Botax: New Federal Cosmetic Surgery Tax?

By Minara El-Rahman on December 03, 2009 | Last updated on March 21, 2019

Feeling like there is more jelly to your belly than you would like? We all know that the holidays bring a whole host of body image issues thanks to endless feasting coupled with critical family members.

Then comes the holiday season that ends with the New Year's resolution to get into shape. All of these stressful moments may convince you that you may need some cosmetic surgery help... but you may have to pay more than you would like for it if the Senate gets its way.

Slate recently reported that the Senate healthcare bill proposes a new federal tax on injections and elective surgeries for cosmetic reasons. The proposed federal tax on the procedures would be 5%. This new tax would cover procedures such as injections for cosmetic reasons such as Botox, collagen injections, face lifts, breast implants and the like, leadng some to dub it the "botax.".

According to the Examiner, the procedures are outlined in the proposed bill as any surgeries that "not necessary to ameliorate a deformity arising from, or directly related to, a congenital abnormality, a personal injury resulting from an accident or trauma or a disfiguring disease."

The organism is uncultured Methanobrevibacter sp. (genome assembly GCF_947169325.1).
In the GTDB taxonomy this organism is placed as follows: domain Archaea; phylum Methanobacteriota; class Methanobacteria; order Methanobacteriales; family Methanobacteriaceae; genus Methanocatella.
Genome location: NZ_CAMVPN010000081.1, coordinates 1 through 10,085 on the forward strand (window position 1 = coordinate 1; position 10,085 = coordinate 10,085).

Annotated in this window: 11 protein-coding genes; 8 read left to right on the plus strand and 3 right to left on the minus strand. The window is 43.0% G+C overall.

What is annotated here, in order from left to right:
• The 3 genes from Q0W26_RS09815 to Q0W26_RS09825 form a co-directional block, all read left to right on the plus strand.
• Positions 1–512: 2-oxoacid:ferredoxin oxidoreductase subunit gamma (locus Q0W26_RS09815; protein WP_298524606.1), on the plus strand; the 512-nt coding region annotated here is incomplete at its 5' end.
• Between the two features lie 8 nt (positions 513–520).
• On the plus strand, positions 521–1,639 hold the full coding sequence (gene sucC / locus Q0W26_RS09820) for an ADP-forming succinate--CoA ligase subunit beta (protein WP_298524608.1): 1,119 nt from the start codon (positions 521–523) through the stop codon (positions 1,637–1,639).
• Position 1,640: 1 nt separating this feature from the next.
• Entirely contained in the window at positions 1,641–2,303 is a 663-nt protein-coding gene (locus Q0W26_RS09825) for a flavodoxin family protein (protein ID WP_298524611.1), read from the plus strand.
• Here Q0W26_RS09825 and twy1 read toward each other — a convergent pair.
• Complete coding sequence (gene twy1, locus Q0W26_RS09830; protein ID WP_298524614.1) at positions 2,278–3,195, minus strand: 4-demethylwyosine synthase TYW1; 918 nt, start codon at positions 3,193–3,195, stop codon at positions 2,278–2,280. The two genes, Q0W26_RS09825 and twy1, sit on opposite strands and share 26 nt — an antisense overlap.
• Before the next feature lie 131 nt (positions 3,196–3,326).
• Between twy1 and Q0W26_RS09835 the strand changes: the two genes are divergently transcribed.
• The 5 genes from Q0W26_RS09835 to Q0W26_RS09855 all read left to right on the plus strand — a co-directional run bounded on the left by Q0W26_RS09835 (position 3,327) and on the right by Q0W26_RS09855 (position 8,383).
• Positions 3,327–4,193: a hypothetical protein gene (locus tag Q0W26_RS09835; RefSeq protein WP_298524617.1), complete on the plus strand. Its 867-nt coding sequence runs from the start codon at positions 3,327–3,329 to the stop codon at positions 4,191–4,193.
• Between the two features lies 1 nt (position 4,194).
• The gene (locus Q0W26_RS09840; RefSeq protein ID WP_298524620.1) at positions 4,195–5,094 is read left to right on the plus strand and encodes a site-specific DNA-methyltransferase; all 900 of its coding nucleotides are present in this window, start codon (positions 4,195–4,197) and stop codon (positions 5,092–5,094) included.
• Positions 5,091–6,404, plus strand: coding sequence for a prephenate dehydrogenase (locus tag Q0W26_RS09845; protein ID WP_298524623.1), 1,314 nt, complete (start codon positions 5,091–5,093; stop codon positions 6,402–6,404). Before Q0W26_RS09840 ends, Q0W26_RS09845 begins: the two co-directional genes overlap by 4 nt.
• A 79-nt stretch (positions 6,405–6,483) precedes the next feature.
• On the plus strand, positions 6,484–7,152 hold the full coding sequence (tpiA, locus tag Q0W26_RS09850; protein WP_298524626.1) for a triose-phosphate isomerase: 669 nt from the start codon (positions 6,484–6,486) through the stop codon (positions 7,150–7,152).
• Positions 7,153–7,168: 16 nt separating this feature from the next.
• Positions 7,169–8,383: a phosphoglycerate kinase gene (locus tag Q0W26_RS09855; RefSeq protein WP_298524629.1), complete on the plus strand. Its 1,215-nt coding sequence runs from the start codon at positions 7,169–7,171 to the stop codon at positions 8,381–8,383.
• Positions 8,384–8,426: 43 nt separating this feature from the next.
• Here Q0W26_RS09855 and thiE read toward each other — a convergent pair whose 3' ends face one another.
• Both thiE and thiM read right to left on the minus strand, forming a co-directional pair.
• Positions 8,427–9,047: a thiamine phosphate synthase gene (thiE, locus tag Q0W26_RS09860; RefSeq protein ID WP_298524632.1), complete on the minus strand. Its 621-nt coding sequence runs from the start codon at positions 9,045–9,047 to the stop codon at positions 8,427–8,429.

The Senate hopes that by including this tax on elective cosmetic procedures that it can make over $6 billion dollars over the next ten years.

However, there are concerns that this particular tax is not only sexist, but that it can actually hurt rather than help the economy. Dr. Michael McGuire, President of ASPS is quoted by The Examiner as saying, "Elective surgery taxes discriminate against women, given that 86 percent of cosmetic surgery patients are female." Not surprisingly, more women than men pay for these procedures.

It also raises concern over whether the tax will be applied to reconstructive surgery. There are plenty of breast cancer survivors or women with high risk BRCA genes who get mastectomies in order to fight cancer. These women often get breast implants that may not be medically necessary, but which help them regain their confidence. Would they be taxed too?

Another concern is that a lot of plastic surgery procedures are paid for using credit. In fact, Slate reports that a full 85% of the procedures done are paid for by credit. A botax would basically be another heaping expense on top of the high interest rates that low income comsumers are already paying for the procedures.

In the end, it remains to be seen whether the Senate will retain this tax in their proposed bill. With the economy being what it is, it may be all the difference in the world. Gordon Patzer, author of Looks: Why They Matter More Than You Ever Imagined is quoted by Slate as saying, "Cosmetic surgery makes you more attractive, and it also increases self esteem, confidence, and persuasiveness, all of which make you a more productive and valuable employee."

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